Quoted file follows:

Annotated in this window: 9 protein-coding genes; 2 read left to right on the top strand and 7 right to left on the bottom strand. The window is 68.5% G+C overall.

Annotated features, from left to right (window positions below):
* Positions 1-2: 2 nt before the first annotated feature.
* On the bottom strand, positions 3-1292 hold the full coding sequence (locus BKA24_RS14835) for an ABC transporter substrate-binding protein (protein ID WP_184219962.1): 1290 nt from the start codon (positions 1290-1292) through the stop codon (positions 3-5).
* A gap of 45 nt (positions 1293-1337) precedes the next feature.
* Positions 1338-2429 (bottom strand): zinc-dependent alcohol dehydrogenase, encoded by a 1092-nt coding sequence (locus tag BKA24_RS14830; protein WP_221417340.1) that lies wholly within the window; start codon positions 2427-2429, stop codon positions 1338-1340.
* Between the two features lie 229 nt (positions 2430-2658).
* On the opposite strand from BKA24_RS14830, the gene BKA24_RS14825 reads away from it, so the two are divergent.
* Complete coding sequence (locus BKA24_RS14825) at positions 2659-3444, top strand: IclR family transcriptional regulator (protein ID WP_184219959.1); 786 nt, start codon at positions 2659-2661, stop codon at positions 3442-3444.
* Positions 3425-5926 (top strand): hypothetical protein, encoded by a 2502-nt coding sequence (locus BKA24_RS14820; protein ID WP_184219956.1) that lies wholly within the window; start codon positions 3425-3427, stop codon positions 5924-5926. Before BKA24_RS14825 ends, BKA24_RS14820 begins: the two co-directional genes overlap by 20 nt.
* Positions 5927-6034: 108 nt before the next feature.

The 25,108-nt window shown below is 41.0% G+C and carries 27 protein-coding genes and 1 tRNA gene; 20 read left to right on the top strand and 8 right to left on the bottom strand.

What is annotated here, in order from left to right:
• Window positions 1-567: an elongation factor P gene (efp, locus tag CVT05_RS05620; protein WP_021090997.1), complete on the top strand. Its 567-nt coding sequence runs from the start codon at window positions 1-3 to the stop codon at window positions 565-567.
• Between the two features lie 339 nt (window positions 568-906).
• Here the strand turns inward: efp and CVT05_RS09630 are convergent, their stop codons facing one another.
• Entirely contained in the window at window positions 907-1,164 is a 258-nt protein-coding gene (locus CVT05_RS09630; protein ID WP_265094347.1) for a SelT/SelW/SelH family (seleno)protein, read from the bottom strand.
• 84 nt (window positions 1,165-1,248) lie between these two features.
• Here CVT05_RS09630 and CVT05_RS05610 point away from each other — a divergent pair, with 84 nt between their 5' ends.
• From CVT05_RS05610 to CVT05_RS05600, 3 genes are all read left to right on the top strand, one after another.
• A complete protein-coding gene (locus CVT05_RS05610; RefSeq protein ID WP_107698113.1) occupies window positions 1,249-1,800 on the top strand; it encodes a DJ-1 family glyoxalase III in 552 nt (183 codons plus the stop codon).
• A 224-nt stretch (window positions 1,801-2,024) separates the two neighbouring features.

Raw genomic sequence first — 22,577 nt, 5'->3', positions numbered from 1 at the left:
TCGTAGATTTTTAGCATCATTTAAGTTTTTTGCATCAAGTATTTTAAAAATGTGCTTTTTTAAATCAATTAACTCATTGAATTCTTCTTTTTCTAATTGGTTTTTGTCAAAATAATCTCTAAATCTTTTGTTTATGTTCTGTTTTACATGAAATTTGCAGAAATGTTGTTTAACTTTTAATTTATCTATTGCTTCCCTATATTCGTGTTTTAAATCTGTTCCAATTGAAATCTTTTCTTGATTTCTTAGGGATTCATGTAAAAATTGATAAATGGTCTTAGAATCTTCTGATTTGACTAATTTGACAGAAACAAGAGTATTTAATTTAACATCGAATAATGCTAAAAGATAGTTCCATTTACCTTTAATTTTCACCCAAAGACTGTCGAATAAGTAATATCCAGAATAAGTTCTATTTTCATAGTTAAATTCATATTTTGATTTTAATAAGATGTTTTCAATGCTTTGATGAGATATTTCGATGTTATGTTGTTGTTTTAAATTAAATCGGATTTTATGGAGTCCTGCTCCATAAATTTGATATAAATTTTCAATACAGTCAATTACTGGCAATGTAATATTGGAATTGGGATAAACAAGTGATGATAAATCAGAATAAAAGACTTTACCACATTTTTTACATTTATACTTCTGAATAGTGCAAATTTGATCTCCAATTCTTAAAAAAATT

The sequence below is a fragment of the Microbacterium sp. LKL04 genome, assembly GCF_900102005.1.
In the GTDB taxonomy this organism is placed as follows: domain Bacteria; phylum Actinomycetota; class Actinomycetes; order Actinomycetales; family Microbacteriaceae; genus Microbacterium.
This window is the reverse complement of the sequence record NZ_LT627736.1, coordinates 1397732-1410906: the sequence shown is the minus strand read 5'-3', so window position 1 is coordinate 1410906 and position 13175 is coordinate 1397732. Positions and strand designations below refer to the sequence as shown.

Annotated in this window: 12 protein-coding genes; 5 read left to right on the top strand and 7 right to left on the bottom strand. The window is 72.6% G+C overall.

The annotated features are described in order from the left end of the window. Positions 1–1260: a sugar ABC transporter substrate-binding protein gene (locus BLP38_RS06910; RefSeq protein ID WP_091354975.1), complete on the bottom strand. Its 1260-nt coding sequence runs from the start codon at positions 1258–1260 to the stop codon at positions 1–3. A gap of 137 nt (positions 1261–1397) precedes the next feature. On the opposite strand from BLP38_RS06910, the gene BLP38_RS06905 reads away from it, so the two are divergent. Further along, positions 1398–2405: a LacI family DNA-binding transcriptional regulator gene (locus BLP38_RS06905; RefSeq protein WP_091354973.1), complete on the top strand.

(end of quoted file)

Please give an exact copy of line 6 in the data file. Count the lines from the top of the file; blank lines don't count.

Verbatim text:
* Positions 1338-2429 (bottom strand): zinc-dependent alcohol dehydrogenase, encoded by a 1092-nt coding sequence (locus tag BKA24_RS14830; protein WP_221417340.1) that lies wholly within the window; start codon positions 2427-2429, stop codon positions 1338-1340.